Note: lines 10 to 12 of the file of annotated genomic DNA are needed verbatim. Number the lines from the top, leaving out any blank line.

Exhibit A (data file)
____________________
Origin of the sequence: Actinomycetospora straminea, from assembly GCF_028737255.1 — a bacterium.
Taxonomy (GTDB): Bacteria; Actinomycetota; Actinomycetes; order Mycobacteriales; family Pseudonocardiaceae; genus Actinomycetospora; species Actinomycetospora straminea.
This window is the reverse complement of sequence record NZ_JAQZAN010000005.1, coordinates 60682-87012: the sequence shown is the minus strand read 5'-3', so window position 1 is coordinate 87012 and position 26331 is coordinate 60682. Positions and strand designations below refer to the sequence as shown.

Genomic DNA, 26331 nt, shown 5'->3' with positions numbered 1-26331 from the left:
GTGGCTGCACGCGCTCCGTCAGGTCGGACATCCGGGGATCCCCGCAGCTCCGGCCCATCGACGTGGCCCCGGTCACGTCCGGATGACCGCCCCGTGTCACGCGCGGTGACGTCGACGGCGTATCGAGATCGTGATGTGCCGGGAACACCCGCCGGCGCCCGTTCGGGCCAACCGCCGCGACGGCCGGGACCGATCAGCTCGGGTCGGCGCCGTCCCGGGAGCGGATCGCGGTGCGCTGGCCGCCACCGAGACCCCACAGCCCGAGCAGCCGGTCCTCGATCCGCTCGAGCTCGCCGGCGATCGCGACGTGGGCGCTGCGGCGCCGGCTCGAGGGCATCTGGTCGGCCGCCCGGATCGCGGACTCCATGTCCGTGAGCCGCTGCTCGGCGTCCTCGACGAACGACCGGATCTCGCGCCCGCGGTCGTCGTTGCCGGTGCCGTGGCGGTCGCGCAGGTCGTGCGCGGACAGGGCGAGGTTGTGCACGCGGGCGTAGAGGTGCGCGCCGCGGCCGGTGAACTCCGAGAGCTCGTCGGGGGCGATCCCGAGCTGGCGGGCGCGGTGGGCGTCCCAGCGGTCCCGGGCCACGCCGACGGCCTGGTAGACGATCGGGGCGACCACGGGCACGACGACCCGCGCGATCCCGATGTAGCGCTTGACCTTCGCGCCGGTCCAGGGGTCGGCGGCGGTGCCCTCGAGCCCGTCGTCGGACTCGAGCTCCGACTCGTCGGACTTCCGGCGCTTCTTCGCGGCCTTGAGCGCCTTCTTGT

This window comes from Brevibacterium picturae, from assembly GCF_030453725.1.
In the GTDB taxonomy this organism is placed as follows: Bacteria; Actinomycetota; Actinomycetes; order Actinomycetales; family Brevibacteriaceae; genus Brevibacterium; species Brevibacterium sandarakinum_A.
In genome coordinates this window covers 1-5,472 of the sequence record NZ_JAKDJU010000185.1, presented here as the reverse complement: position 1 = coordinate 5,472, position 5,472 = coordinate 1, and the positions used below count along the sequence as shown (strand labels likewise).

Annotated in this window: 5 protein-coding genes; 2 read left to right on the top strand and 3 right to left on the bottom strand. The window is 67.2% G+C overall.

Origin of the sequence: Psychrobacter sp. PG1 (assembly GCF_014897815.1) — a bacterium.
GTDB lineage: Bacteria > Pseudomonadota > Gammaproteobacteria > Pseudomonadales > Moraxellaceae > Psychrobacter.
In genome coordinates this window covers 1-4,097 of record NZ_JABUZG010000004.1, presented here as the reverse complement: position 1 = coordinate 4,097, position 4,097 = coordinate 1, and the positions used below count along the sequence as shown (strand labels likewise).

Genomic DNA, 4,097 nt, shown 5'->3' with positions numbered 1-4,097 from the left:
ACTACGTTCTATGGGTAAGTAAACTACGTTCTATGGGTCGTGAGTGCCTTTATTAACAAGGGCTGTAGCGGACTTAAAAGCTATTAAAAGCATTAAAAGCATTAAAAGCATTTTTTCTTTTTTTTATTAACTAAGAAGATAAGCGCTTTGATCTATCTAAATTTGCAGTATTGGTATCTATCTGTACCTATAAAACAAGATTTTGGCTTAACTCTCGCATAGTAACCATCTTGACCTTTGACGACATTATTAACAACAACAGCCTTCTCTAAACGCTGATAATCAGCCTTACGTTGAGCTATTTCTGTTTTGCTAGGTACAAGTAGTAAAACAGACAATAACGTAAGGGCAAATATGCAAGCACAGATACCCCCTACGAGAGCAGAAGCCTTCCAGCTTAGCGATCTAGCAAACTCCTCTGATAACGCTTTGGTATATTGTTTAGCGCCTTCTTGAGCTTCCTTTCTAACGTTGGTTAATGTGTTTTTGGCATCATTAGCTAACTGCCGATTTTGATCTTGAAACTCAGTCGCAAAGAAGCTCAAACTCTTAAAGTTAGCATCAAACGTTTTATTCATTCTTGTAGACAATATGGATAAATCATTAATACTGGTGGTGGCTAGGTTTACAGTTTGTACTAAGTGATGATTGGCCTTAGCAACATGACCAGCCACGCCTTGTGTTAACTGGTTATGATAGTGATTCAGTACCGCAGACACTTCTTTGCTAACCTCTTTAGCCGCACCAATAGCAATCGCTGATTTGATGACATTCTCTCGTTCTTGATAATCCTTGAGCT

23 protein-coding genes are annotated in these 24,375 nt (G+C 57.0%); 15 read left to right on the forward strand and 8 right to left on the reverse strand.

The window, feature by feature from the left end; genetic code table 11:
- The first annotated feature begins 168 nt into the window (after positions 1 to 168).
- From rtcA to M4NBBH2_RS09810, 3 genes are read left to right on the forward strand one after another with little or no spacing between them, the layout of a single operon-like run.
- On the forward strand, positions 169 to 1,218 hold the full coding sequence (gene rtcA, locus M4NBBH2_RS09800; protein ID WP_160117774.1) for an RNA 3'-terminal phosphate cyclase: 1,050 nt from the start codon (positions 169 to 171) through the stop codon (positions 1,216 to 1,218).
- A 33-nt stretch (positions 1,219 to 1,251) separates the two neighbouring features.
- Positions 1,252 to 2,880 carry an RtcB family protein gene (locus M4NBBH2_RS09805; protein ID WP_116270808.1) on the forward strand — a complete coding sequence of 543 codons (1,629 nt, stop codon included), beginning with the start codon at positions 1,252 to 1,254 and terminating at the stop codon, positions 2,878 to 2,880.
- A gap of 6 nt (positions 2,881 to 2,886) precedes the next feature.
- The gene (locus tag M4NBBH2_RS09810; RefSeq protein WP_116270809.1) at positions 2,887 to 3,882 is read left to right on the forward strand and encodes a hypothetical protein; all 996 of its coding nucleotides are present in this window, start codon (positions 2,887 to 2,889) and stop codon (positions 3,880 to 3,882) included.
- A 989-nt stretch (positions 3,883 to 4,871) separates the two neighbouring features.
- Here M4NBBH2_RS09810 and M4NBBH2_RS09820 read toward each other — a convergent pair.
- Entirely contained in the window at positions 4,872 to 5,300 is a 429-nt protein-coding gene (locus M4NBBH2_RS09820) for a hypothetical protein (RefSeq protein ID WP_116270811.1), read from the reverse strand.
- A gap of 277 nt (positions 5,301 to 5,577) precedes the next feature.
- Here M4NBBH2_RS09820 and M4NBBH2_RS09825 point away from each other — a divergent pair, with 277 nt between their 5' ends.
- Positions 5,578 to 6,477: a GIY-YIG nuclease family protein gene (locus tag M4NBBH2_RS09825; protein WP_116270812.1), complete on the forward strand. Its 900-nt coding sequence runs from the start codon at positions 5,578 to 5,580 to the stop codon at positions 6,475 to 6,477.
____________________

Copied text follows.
Origin of the sequence: Psychrobacter sp. PG1 (assembly GCF_014897815.1) — a bacterium.
GTDB lineage: Bacteria > Pseudomonadota > Gammaproteobacteria > Pseudomonadales > Moraxellaceae > Psychrobacter.
In genome coordinates this window covers 1-4,097 of record NZ_JABUZG010000004.1, presented here as the reverse complement: position 1 = coordinate 4,097, position 4,097 = coordinate 1, and the positions used below count along the sequence as shown (strand labels likewise).